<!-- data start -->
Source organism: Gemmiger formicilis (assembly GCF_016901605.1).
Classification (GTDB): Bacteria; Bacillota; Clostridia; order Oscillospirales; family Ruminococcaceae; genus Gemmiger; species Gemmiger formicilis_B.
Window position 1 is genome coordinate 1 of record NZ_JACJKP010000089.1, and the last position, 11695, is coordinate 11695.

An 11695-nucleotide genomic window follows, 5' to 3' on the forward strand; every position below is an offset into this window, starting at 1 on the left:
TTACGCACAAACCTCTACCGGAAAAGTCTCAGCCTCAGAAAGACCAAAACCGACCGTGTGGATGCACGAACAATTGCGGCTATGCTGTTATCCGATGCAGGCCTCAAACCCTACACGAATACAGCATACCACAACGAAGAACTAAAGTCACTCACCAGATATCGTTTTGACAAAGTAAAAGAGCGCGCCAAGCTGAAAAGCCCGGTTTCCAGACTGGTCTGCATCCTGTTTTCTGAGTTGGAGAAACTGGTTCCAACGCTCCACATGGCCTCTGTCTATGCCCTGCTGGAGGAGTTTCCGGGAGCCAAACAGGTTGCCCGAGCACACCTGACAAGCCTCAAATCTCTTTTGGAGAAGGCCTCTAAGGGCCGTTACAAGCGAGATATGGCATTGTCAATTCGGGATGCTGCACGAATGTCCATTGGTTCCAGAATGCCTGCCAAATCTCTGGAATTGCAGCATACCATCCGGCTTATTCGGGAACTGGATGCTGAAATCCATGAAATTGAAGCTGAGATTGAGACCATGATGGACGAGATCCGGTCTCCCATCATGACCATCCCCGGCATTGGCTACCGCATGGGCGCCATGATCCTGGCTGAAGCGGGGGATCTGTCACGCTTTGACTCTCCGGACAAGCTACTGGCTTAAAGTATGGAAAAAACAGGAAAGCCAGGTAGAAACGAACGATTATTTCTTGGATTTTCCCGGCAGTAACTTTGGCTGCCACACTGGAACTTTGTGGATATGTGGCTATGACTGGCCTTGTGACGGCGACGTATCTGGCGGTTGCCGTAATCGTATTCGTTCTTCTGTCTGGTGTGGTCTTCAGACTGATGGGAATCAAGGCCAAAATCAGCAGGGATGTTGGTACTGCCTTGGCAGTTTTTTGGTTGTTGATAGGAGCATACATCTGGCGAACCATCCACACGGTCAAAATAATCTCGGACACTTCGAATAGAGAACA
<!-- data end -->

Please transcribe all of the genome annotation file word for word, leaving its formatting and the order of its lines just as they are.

Source organism: Gemmiger formicilis (assembly GCF_016901605.1).
Classification (GTDB): Bacteria; Bacillota; Clostridia; order Oscillospirales; family Ruminococcaceae; genus Gemmiger; species Gemmiger formicilis_B.
Window position 1 is genome coordinate 1 of record NZ_JACJKP010000089.1, and the last position, 11695, is coordinate 11695.

An 11695-nucleotide genomic window follows, 5' to 3' on the forward strand; every position below is an offset into this window, starting at 1 on the left:
TTACGCACAAACCTCTACCGGAAAAGTCTCAGCCTCAGAAAGACCAAAACCGACCGTGTGGATGCACGAACAATTGCGGCTATGCTGTTATCCGATGCAGGCCTCAAACCCTACACGAATACAGCATACCACAACGAAGAACTAAAGTCACTCACCAGATATCGTTTTGACAAAGTAAAAGAGCGCGCCAAGCTGAAAAGCCCGGTTTCCAGACTGGTCTGCATCCTGTTTTCTGAGTTGGAGAAACTGGTTCCAACGCTCCACATGGCCTCTGTCTATGCCCTGCTGGAGGAGTTTCCGGGAGCCAAACAGGTTGCCCGAGCACACCTGACAAGCCTCAAATCTCTTTTGGAGAAGGCCTCTAAGGGCCGTTACAAGCGAGATATGGCATTGTCAATTCGGGATGCTGCACGAATGTCCATTGGTTCCAGAATGCCTGCCAAATCTCTGGAATTGCAGCATACCATCCGGCTTATTCGGGAACTGGATGCTGAAATCCATGAAATTGAAGCTGAGATTGAGACCATGATGGACGAGATCCGGTCTCCCATCATGACCATCCCCGGCATTGGCTACCGCATGGGCGCCATGATCCTGGCTGAAGCGGGGGATCTGTCACGCTTTGACTCTCCGGACAAGCTACTGGCTTAAAGTATGGAAAAAACAGGAAAGCCAGGTAGAAACGAACGATTATTTCTTGGATTTTCCCGGCAGTAACTTTGGCTGCCACACTGGAACTTTGTGGATATGTGGCTATGACTGGCCTTGTGACGGCGACGTATCTGGCGGTTGCCGTAATCGTATTCGTTCTTCTGTCTGGTGTGGTCTTCAGACTGATGGGAATCAAGGCCAAAATCAGCAGGGATGTTGGTACTGCCTTGGCAGTTTTTTGGTTGTTGATAGGAGCATACATCTGGCGAACCATCCACACGGTCAAAATAATCTCGGACACTTCGAATAGAGAACA